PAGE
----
Airlines: Levels of fleet replacement may lead to lower prices

Airlines: Levels of fleet replacement may lead to...

Full service airlines are being overtaken by rapidly expanding low cost carriers' fleets.

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  • Airlines worldwide are replacing their ageing fleet at unprecedented levels
  • Capacity expansion may soon outstrip demand
  • Low-cost carriers are expanding their fleet more aggressively than full-service airlines

Increased competition among airlines due to continuing capacity growth may lead to lower airline ticket prices in the coming months and years, according to KPMG's Transport Tracker, a new quarterly publication which looks at the latest market indicators and trends.

Airlines worldwide are currently replacing their ageing fleet at unprecedented levels. According to the report, full-service airlines currently have 5,168 aircraft on order and low-cost carriers 3,582.* Aircraft manufacturers Airbus and Boeing have also published record levels of order backlogs. At the end of 2013, Airbus had orders for 5,559 aircraft (representing more than eight years of sustained production), and Boeing had 5,080 unfulfilled orders in its backlog.** 

And although airlines continue to carefully manage capacity (with the growth in the number of seats available currently tracking marginally behind passenger demand) *** the capacity expansion (if the order book translates to delivery) may soon outstrip demand:

James Stamp, KPMG’s Global Head of Aviation comments: “Airlines around the globe are currently replacing their fleet at unprecedented levels. Much of the order activity by legacy airlines is driven by the desire to cut operating costs. With fuel costs continuing to be at record levels and a new aircraft generation on the market which is up to 20 percent more fuel efficient, this trend should not come as a surprise.

“Assuming that the orders are fulfilled, and this is a major if, the increase in capacity, even allowing for replacement of aging fleet, would be significant. In this case, falling operating costs and competition to fill capacity would result in further downward pressure on ticket prices, which would be good news for airline passengers.”

According to the study, low-cost carriers are expanding their fleet more aggressively than full-service airlines and are now having almost as many aircraft on order as they are currently operating. And while delivery of aircraft for full-service airlines will decline from 2015, deliveries for low-cost carrier are projected to stay at current levels until 2021. This suggests low cost carriers worldwide may further extend their market share.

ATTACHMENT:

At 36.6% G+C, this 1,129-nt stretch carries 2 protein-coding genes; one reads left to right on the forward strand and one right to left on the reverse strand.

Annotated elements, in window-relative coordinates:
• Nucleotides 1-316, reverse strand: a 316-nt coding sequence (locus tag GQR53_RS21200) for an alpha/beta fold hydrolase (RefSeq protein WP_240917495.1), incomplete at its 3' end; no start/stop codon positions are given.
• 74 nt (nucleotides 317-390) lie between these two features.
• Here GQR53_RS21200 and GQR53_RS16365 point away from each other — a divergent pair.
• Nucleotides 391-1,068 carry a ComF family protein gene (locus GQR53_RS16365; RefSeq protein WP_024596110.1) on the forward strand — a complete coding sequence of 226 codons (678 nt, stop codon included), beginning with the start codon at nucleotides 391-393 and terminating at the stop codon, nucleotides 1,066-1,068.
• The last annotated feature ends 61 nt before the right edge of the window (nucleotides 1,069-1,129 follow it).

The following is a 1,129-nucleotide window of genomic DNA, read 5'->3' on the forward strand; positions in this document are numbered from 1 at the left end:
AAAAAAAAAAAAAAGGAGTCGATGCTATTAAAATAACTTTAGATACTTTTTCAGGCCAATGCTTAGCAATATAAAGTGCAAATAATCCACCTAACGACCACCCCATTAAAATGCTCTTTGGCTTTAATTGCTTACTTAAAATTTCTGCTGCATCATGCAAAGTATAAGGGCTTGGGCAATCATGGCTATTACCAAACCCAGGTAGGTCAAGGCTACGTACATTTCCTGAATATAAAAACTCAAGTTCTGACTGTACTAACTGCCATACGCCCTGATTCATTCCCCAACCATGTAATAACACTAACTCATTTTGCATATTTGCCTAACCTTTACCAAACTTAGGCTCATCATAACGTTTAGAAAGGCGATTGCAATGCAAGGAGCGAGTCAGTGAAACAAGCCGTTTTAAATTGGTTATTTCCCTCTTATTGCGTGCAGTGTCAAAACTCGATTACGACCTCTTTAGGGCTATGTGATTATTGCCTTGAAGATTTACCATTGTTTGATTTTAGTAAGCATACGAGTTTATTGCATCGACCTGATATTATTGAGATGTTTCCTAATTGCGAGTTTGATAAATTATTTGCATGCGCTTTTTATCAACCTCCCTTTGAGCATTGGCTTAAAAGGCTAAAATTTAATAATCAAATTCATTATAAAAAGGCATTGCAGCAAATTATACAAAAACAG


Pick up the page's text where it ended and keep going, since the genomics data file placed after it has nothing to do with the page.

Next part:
The report also finds that low-cost carriers continued to outperform full-service airlines in 2013. A look at last year’s share price performance showed a rapid divergence in relative performance between low-cost and legacy carriers in April last year, which continued until the end of 2013.

Considering the continued regulatory and foreign investment constraints that deter traditional M&A based consolidation in the sector, one of the key trends for 2014 will be further sector consolidation in the form of global alliances (including “equity alliances”) and joint ventures, the report predicts.


- ENDS -


Note to editors

Global fleet breakdown, source CAPA (January 2014)

Global fleet breakdown for aircraft  on order by business model

  In service On order
Full Service Airline 12,702 5,168
Low Cast Carrier 4,025 3,582
Regional Airlines 5,227 586
Cargo Airlines 1,719 81
Charter Airlines 2,753 79

Source: CAPA (as at January 2014)

** Boeing and Airbus order backlog 2000 – 2013, source Boeing/Airbus


***Passenger traffic and capacity growth vs. load factor, source IATA

For further information please contact:

Katrin Boettger, KPMG Press Office

T: 020 7896 4232

M: 07824 475168



KPMG Press Office: +44 (0) 207 694 8773


About KPMG

KPMG LLP, a UK limited liability partnership, is a subsidiary of KPMG Europe LLP and operates from 22 offices across the UK with approximately 11,500 partners and staff. The UK firm recorded a turnover of £1.8 billion in the year ended September 2013. KPMG is a global network of professional firms providing Audit, Tax, and Advisory services. It operates in 155 countries and has 155,000 professionals working in member firms around the world. The independent member firms of the KPMG network are affiliated with KPMG International Cooperative ("KPMG International"), a Swiss entity. Each KPMG firm is a legally distinct and separate entity and describes itself as such.


This article represents the views of the author only, and does not necessarily represent the views or professional advice of KPMG in the UK.

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